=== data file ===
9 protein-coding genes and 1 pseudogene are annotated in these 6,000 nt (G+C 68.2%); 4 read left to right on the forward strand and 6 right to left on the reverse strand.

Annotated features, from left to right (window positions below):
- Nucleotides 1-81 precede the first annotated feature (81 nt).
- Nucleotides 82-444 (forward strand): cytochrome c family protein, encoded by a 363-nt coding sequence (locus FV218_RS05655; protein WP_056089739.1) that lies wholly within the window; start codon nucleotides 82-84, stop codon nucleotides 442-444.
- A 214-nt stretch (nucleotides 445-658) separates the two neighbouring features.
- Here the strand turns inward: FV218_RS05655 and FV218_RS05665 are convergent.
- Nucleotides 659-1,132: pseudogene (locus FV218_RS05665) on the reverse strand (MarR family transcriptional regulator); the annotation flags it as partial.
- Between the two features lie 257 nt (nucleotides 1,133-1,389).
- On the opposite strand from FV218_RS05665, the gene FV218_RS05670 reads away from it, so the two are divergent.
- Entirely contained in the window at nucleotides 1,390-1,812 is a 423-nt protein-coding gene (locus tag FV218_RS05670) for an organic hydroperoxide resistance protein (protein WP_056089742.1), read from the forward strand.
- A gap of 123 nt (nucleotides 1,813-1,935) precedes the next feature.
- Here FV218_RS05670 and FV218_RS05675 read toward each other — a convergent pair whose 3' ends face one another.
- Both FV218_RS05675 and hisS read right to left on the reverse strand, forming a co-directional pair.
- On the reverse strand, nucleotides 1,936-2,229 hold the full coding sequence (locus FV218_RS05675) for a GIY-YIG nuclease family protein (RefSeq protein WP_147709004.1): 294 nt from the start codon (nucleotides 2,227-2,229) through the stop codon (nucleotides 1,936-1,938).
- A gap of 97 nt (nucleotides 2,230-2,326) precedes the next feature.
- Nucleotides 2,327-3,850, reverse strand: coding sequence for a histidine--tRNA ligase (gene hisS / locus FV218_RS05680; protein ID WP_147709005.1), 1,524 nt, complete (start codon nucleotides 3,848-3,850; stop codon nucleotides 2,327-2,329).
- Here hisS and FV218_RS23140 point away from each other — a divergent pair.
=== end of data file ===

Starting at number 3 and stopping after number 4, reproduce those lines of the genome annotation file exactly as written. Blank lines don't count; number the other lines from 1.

- Nucleotides 1-81 precede the first annotated feature (81 nt).
- Nucleotides 82-444 (forward strand): cytochrome c family protein, encoded by a 363-nt coding sequence (locus FV218_RS05655; protein WP_056089739.1) that lies wholly within the window; start codon nucleotides 82-84, stop codon nucleotides 442-444.